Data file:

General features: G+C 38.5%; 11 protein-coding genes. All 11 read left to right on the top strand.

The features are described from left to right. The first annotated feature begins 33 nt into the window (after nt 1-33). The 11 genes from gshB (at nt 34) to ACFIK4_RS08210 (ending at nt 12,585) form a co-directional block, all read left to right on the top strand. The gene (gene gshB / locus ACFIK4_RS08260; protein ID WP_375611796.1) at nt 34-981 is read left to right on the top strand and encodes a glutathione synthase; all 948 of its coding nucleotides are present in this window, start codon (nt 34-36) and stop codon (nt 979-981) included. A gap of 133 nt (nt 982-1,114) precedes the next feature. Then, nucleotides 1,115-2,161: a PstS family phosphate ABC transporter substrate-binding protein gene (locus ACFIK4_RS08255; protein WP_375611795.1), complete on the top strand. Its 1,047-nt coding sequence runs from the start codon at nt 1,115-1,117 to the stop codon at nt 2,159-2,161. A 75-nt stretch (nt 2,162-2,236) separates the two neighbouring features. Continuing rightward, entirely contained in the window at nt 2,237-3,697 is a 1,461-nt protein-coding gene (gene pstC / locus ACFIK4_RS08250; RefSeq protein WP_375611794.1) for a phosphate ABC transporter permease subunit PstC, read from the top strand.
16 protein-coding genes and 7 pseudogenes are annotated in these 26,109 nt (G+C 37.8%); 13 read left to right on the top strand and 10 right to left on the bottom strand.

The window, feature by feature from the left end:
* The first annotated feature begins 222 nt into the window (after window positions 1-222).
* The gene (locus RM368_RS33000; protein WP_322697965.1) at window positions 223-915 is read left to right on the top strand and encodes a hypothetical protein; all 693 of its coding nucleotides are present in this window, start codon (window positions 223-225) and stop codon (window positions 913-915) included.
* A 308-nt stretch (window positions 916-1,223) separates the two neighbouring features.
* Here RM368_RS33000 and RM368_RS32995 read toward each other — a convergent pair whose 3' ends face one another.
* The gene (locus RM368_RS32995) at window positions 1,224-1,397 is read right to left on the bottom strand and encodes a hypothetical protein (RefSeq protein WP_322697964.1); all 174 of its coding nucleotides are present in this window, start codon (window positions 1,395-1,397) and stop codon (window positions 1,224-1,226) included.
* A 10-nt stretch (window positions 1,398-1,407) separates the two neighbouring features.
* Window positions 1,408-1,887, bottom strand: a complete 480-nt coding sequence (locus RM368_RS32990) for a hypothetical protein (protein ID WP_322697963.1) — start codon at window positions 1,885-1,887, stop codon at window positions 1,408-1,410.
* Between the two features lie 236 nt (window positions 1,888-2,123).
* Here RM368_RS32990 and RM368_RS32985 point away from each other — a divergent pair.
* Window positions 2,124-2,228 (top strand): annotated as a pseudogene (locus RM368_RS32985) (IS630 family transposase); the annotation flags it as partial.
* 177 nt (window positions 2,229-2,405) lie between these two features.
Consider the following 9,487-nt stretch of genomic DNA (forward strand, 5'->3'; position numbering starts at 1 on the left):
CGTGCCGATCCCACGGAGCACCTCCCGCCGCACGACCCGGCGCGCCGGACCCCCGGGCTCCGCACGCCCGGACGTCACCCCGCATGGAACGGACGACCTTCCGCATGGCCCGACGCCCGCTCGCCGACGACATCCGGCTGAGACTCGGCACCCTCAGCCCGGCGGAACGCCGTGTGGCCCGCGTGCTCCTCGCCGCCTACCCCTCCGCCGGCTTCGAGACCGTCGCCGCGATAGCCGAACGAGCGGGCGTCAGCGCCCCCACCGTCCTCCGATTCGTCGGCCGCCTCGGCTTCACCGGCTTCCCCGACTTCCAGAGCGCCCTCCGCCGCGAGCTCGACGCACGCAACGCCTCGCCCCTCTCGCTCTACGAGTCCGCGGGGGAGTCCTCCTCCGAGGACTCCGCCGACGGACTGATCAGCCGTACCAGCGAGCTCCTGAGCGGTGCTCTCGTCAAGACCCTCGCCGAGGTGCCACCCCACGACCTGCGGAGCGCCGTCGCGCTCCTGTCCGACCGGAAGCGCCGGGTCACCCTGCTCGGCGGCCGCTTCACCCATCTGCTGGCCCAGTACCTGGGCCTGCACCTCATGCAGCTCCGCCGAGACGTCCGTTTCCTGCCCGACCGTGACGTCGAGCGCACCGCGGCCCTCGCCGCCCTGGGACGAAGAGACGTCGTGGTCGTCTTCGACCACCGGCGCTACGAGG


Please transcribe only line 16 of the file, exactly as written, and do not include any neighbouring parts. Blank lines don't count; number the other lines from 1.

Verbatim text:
Consider the following 9,487-nt stretch of genomic DNA (forward strand, 5'->3'; position numbering starts at 1 on the left):